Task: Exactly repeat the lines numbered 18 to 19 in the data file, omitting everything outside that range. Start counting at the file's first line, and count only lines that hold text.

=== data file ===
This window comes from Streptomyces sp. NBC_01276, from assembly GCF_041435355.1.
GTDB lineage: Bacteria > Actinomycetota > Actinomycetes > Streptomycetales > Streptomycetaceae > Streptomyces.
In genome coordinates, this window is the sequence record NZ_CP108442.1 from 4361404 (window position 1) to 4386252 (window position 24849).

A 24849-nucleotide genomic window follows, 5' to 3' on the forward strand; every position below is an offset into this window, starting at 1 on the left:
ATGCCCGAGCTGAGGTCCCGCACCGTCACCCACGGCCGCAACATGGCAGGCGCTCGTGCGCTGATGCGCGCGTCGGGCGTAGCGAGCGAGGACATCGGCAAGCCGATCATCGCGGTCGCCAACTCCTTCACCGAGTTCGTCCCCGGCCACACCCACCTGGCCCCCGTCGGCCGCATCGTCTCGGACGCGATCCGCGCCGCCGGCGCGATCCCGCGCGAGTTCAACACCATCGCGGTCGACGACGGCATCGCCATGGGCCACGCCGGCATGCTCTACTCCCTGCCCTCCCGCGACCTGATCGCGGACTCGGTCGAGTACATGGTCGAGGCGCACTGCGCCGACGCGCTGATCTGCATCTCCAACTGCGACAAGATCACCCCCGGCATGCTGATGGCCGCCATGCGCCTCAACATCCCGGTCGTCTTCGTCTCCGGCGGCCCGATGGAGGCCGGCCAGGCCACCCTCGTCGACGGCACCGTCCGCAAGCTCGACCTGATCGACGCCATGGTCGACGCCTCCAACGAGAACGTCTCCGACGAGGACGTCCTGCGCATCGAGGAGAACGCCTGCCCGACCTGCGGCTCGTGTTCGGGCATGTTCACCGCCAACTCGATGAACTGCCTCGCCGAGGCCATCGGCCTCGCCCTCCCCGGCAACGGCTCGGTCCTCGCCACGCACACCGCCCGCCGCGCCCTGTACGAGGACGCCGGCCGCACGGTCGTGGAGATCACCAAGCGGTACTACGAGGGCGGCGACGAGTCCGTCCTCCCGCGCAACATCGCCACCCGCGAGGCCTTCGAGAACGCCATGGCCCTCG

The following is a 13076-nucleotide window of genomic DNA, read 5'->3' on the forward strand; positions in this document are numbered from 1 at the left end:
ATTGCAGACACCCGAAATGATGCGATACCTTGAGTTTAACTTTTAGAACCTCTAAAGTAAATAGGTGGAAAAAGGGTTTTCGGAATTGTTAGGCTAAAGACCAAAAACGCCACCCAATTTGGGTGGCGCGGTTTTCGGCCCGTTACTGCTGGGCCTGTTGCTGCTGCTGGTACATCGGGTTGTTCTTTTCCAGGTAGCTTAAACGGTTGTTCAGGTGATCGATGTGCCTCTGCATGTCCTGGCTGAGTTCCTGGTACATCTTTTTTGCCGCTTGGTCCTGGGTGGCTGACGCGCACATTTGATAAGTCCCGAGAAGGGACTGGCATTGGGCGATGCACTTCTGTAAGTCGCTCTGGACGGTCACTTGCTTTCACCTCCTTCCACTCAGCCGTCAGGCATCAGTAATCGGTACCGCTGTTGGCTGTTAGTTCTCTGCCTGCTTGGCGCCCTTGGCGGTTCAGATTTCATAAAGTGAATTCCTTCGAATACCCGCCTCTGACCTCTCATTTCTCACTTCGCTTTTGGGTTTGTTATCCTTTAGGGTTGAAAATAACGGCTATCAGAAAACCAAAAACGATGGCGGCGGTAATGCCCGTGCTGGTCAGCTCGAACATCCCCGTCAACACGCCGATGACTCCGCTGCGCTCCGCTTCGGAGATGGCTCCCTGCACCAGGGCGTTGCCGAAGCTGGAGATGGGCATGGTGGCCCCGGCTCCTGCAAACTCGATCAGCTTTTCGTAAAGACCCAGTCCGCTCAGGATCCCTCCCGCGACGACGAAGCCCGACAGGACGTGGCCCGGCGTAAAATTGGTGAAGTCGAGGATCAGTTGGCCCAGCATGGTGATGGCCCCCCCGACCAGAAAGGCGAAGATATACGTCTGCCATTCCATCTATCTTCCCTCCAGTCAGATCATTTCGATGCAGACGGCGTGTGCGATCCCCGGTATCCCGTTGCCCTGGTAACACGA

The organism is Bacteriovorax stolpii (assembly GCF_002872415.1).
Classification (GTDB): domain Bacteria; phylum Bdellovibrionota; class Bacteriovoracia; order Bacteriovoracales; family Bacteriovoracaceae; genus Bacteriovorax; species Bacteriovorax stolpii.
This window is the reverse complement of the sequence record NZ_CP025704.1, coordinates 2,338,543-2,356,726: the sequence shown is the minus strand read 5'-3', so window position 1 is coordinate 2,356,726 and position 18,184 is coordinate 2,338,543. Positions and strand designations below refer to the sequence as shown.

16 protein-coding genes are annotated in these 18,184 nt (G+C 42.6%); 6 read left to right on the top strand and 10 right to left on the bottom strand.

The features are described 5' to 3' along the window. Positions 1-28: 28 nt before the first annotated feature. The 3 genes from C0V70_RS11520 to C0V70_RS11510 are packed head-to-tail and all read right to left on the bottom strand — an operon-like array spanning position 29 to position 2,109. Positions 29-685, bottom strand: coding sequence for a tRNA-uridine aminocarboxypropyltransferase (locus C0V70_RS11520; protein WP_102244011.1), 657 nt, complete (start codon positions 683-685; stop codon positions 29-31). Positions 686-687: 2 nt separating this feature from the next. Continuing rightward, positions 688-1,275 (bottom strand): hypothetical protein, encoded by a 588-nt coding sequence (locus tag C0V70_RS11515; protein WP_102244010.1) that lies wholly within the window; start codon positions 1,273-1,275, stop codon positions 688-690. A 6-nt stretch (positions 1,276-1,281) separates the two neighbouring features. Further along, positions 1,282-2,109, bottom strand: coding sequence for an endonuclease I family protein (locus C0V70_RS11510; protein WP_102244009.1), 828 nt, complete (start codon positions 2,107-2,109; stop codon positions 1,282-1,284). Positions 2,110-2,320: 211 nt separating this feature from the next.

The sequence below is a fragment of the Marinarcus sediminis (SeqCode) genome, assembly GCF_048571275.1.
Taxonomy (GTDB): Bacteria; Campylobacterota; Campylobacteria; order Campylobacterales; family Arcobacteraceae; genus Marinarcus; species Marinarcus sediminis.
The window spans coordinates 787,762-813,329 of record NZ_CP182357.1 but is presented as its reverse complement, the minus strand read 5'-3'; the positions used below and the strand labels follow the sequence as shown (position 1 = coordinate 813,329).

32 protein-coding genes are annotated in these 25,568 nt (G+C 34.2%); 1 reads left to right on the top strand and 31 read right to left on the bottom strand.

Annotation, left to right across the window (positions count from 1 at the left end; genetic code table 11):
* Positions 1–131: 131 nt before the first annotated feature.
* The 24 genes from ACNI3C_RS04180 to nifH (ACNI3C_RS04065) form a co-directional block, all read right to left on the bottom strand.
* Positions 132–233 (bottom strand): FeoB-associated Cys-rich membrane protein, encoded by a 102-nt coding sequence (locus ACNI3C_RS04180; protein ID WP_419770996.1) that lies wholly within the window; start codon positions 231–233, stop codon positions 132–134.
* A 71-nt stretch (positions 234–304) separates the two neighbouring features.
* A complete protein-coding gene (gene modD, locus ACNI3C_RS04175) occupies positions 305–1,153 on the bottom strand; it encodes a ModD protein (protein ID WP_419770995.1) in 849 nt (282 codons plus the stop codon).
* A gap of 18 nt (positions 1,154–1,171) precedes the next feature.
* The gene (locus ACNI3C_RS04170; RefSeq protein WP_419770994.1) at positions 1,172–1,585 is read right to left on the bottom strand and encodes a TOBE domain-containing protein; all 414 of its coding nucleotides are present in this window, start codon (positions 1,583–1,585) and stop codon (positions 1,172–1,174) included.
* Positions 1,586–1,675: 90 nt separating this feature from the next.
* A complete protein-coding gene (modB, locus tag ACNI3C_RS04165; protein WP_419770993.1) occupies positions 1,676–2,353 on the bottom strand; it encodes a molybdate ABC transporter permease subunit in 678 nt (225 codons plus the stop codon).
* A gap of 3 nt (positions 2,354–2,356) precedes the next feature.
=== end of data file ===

* Positions 1–131: 131 nt before the first annotated feature.
* The 24 genes from ACNI3C_RS04180 to nifH (ACNI3C_RS04065) form a co-directional block, all read right to left on the bottom strand.